Roy Hodgson has avoided the sack despite leading England through their worst World Cup campaign in history.
England’s failure to qualify from their group was confirmed on Friday when Costa Rica beat Italy 1-0 in Natal.
It is the first time England have failed to reach the knockout stages since 1958, and it is also the only time the Three Lions have been eliminated from the World Cup after two matches.
But despite the unwanted records, the Football Association has vowed to stand by Hodgson until his contract expires at the end of Euro 2016.
“We’re supportive of Roy Hodgson, we’ve asked him to stay as manager,” FA chairman Greg Dyke said.
“That is the view of myself, of everybody else here (in Brazil) and of others in the FA.”
Hodgson went into the tournament full of promise. He told England fans to put a tenner on England to go all the way just before the draw was made last December.
A considerable amount of money was spent to ensure England were in the best possible shape when they landed in Brazil, but it was not enough.
Hodgson now has the unwanted tag of being the first manager to lead England to defeat in their first two World Cup games.
Yet Dyke, and the rest of the FA hierarchy have seen enough promise in England’s performances to believe Hodgson is the man to lead the national side for the next two years.
“We do not see any value in changing Roy,” he added. “We think Roy has done a good job.
“It is an approach over four years and we hope to do better in the European Championships.
“Everybody thought we played really well in the first game and narrowly lost.
“The second game could have gone either way. We were not humiliated.
“They were narrow defeats.”
And Dyke still believes England are on course to attain his target of winning the 2022 World Cup.
“I do still believe that,” he said. “There is a real chance that we can develop and win in 2022 - that is the aim.”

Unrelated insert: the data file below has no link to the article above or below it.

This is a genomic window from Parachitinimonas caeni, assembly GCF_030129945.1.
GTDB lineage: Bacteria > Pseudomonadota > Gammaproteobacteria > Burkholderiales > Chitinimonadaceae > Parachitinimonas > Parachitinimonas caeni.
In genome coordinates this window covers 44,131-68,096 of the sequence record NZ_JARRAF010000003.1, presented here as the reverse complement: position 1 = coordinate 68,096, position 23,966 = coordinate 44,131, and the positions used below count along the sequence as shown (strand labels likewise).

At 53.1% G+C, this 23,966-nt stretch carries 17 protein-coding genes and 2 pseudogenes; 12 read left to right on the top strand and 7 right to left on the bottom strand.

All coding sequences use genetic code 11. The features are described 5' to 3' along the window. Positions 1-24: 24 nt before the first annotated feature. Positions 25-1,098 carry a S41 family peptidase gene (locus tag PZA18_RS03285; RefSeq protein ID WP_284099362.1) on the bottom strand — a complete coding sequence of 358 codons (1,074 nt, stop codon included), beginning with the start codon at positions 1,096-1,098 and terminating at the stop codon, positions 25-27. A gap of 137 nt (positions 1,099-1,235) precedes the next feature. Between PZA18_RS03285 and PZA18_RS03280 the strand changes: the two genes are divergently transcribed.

But for Hodgson, his focus is not on 2022. It is on the next four days.
It was always unlikely Hodgson would be sacked - partly because there is a shortage of potential home-grown successors.
But Hodgson knows he has to restore a bit of pride to his damaged reputation when he sends his team out to face unbeaten Group D leaders Costa Rica in Belo Horizonte on Tuesday.
To do that, Hodgson and the squad will need lifting over the course of the next few days.
“I’m very low,” said a shell-shocked Hodgson after the match.
“I am numb with disappointment and sadness that so many hopes and dreams and so much work has been blown away.
“We have failed. We obviously had really big hopes we were going to make the nation proud by going far in the tournament and we haven’t done that.”
Hodgson has delivered on his vow to make England’s play more easy on the eye after their turgid displays at Euro 2012.
And to be fair to the England manager, he has not been too scared to throw in an exciting crop of new players - albeit with mixed results.
The ones that have played well under Hodgson - the likes of Raheem Sterling, Daniel Sturridge, Jack Wilshere, Ross Barkley, Adam Lallana and to a lesser extent, Jordan Henderson - now have valuable World Cup experience under their belts.
They have played some good stuff too. Sterling’s performance against Italy had England fans purring with excitement.
And the likes of Theo Walcott, Alex Oxlade-Chamberlain, Jay Rodriguez and Andros Townsend will all be available to the manager next season when they recover from injury.
Hodgson is also enthusiastic about the futures of young defenders John Stones and Jon Flanagan, who were put on standby for Brazil.
So Hodgson is right to have some grounds for optimism for the years ahead.
“I believe the team going forward will be a very good team,” Hodgson said.
“I think there are good young players. Even against Uruguay we saw some good individual performances and the young ones that came on did quite well.
“I’m proud of the way they’ve approached this tournament and everything they put into it.
“The team will evolve, of course.”
Part of that evolution process will involve Hodgson cutting some members from the squad.
Frank Lampard, 36, will almost certainly retire from international football after the World Cup.
Steven Gerrard, 34, is still to decide whether he wants to play on.
“It’s not the moment to talk about that,” said Gerrard, who is four appearances short of becoming England’s most-capped outfield player.
“Let’s see what happens over the next four or five days and I’ll talk about it again.”